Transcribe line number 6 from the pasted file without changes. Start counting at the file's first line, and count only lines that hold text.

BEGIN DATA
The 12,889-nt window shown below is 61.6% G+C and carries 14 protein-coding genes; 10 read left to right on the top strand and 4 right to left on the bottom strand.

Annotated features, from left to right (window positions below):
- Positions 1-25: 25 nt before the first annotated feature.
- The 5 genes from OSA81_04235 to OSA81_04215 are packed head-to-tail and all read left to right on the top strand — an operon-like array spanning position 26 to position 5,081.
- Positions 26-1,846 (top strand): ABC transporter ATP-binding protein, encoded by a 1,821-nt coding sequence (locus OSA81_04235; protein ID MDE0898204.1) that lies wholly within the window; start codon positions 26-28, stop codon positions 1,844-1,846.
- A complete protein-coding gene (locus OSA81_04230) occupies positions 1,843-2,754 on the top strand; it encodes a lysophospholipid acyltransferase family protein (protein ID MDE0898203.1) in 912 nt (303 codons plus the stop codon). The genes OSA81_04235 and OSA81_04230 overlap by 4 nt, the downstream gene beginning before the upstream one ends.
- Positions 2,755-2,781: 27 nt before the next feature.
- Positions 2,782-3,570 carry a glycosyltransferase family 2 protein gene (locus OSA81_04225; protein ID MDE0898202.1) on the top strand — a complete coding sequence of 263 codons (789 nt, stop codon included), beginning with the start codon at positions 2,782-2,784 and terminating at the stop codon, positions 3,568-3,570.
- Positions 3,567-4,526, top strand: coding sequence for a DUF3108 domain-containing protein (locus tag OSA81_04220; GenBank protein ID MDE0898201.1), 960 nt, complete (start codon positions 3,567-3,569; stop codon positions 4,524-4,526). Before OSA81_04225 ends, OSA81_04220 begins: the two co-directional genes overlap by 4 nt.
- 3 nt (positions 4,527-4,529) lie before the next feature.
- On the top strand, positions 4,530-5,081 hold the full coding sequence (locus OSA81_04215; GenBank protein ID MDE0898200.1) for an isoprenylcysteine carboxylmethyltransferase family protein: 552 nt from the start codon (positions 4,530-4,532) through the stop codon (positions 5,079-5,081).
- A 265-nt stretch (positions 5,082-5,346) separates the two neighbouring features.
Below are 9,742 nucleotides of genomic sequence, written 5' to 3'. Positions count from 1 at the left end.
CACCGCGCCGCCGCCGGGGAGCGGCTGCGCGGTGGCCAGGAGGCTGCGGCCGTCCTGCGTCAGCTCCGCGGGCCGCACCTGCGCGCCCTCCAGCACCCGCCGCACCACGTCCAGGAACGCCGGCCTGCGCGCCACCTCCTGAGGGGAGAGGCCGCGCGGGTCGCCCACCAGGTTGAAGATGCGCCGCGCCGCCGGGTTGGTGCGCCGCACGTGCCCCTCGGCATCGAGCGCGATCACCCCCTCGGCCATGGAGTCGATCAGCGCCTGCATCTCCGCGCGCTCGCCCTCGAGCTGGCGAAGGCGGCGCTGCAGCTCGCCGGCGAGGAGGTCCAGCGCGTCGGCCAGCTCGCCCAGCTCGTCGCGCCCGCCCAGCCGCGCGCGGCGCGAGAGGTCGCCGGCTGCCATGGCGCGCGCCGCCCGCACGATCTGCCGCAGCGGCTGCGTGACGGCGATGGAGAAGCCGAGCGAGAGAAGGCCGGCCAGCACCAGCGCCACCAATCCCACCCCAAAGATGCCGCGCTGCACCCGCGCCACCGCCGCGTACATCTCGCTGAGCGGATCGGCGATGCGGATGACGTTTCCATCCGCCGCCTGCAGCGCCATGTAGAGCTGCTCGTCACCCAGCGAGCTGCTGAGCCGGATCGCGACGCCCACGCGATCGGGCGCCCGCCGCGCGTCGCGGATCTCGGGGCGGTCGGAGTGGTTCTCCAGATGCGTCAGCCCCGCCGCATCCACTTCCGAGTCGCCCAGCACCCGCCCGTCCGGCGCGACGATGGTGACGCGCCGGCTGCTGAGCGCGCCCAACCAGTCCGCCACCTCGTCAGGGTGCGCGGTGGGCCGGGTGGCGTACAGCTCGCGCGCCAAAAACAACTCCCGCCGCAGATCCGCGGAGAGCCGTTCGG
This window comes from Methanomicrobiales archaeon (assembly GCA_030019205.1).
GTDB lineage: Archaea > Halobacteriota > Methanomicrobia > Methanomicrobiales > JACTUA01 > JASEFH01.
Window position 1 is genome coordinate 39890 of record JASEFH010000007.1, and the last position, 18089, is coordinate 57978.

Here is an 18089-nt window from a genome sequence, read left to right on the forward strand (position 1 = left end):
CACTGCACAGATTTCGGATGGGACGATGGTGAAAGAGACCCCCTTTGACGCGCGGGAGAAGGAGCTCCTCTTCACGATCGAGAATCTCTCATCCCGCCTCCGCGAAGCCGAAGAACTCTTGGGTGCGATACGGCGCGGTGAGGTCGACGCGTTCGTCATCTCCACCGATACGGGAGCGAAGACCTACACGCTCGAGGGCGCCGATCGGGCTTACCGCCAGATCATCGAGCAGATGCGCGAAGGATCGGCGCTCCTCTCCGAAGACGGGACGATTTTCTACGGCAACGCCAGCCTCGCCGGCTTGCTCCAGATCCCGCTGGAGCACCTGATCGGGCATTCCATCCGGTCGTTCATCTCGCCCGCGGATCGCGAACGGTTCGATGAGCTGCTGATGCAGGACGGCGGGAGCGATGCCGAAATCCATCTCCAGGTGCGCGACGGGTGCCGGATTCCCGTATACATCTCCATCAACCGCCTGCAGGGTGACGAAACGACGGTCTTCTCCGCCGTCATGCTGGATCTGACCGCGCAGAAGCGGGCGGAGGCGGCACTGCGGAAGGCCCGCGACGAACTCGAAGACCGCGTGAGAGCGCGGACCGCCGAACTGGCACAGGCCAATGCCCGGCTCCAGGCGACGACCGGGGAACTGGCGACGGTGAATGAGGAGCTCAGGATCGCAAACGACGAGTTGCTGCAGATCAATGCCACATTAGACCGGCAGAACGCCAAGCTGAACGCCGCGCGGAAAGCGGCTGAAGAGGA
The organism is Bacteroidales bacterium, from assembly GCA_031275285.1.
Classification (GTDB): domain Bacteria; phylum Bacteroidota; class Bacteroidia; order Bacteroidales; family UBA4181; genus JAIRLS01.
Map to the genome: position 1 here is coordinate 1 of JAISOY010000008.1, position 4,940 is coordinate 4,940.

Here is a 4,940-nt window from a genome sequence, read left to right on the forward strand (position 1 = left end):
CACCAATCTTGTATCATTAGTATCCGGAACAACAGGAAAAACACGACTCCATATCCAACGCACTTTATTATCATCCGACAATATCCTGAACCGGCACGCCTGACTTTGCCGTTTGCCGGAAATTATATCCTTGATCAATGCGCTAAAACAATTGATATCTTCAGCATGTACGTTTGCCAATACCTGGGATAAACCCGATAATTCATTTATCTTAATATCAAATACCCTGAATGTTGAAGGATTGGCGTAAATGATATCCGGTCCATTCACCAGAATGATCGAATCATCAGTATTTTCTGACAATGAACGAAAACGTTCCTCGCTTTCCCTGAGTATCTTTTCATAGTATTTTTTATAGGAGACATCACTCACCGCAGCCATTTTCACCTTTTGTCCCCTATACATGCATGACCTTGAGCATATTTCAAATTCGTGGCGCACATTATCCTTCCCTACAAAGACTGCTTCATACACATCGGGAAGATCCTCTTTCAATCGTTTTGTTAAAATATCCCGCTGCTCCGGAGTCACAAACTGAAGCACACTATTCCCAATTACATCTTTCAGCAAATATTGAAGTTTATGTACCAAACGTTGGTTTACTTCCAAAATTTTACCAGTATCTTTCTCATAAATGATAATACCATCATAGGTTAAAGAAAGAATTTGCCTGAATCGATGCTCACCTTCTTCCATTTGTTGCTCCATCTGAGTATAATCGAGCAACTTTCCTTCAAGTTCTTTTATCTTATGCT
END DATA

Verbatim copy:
- A complete protein-coding gene (locus OSA81_04230) occupies positions 1,843-2,754 on the top strand; it encodes a lysophospholipid acyltransferase family protein (protein ID MDE0898203.1) in 912 nt (303 codons plus the stop codon). The genes OSA81_04235 and OSA81_04230 overlap by 4 nt, the downstream gene beginning before the upstream one ends.